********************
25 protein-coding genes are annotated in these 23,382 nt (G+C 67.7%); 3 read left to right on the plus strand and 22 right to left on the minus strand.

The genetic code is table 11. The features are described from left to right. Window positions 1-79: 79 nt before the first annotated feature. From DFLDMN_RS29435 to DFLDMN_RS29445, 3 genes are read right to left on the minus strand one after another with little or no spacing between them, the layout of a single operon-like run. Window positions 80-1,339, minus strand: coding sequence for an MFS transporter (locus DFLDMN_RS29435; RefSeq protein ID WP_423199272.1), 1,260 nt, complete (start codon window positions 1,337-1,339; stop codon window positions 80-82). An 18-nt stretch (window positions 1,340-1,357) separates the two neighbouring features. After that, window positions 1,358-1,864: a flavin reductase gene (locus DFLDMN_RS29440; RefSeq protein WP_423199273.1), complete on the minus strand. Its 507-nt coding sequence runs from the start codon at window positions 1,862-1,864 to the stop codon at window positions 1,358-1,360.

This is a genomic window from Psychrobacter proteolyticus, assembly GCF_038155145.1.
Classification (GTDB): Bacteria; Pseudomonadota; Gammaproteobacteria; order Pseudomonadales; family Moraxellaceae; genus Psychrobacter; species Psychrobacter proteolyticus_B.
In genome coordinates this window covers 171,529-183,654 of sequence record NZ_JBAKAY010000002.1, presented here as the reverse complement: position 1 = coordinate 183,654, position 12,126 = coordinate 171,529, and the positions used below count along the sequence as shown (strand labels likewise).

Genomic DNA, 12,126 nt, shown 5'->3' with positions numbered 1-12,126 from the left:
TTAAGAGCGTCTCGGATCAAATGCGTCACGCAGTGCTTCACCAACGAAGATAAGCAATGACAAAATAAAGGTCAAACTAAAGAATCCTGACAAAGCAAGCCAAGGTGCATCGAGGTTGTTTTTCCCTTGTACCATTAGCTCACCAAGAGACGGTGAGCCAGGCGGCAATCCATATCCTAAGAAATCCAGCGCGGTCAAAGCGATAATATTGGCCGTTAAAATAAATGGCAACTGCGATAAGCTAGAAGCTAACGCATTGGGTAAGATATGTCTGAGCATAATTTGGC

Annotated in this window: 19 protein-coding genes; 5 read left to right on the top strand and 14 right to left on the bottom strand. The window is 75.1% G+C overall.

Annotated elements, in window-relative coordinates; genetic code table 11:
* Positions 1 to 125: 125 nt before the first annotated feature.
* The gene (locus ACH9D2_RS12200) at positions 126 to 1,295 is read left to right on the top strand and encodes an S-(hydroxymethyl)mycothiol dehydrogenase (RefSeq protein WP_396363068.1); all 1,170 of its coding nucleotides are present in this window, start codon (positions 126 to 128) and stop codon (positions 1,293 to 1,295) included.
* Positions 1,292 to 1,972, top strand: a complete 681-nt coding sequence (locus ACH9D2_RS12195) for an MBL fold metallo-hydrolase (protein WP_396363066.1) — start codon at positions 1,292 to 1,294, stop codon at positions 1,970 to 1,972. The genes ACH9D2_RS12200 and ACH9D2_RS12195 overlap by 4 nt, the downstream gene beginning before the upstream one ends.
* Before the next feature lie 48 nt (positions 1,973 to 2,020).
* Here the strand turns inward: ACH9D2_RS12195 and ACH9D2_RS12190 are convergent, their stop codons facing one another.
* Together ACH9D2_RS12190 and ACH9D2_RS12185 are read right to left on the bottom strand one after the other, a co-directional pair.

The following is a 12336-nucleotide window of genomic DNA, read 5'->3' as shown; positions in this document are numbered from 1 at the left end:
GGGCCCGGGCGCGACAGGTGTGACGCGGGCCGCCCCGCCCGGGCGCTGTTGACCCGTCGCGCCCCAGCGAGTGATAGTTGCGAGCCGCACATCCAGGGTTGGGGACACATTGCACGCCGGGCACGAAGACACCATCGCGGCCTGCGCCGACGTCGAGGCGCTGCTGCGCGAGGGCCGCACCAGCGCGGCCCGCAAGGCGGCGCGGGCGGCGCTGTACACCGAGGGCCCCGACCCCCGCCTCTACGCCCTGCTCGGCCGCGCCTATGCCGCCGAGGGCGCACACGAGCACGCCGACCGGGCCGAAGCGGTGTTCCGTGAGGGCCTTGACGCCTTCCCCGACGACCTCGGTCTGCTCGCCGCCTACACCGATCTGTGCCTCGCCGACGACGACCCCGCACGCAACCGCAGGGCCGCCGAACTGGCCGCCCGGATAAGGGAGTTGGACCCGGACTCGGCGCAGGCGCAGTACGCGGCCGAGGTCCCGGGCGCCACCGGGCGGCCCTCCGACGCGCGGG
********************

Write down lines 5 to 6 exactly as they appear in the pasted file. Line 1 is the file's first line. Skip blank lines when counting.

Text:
In genome coordinates this window covers 171,529-183,654 of sequence record NZ_JBAKAY010000002.1, presented here as the reverse complement: position 1 = coordinate 183,654, position 12,126 = coordinate 171,529, and the positions used below count along the sequence as shown (strand labels likewise).

Genomic DNA, 12,126 nt, shown 5'->3' with positions numbered 1-12,126 from the left: